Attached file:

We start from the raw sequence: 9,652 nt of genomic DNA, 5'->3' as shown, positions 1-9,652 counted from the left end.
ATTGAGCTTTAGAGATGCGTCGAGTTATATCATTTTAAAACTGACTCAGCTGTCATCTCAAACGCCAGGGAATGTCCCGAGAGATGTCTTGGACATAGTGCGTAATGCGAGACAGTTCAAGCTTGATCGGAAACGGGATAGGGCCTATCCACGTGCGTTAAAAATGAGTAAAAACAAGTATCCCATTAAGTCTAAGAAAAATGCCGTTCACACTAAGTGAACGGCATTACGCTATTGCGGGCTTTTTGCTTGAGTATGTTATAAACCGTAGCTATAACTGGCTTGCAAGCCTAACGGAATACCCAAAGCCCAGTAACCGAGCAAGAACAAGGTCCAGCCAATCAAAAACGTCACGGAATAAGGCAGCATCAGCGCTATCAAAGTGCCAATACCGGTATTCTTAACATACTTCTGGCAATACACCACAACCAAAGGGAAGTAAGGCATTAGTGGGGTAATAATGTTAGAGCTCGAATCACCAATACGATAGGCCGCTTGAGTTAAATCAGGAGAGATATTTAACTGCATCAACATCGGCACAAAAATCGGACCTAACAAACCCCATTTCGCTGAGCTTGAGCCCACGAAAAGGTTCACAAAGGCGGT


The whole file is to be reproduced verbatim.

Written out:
We start from the raw sequence: 9,652 nt of genomic DNA, 5'->3' as shown, positions 1-9,652 counted from the left end.
ATTGAGCTTTAGAGATGCGTCGAGTTATATCATTTTAAAACTGACTCAGCTGTCATCTCAAACGCCAGGGAATGTCCCGAGAGATGTCTTGGACATAGTGCGTAATGCGAGACAGTTCAAGCTTGATCGGAAACGGGATAGGGCCTATCCACGTGCGTTAAAAATGAGTAAAAACAAGTATCCCATTAAGTCTAAGAAAAATGCCGTTCACACTAAGTGAACGGCATTACGCTATTGCGGGCTTTTTGCTTGAGTATGTTATAAACCGTAGCTATAACTGGCTTGCAAGCCTAACGGAATACCCAAAGCCCAGTAACCGAGCAAGAACAAGGTCCAGCCAATCAAAAACGTCACGGAATAAGGCAGCATCAGCGCTATCAAAGTGCCAATACCGGTATTCTTAACATACTTCTGGCAATACACCACAACCAAAGGGAAGTAAGGCATTAGTGGGGTAATAATGTTAGAGCTCGAATCACCAATACGATAGGCCGCTTGAGTTAAATCAGGAGAGATATTTAACTGCATCAACATCGGCACAAAAATCGGACCTAACAAACCCCATTTCGCTGAGCTTGAGCCCACGAAAAGGTTCACAAAGGCGGT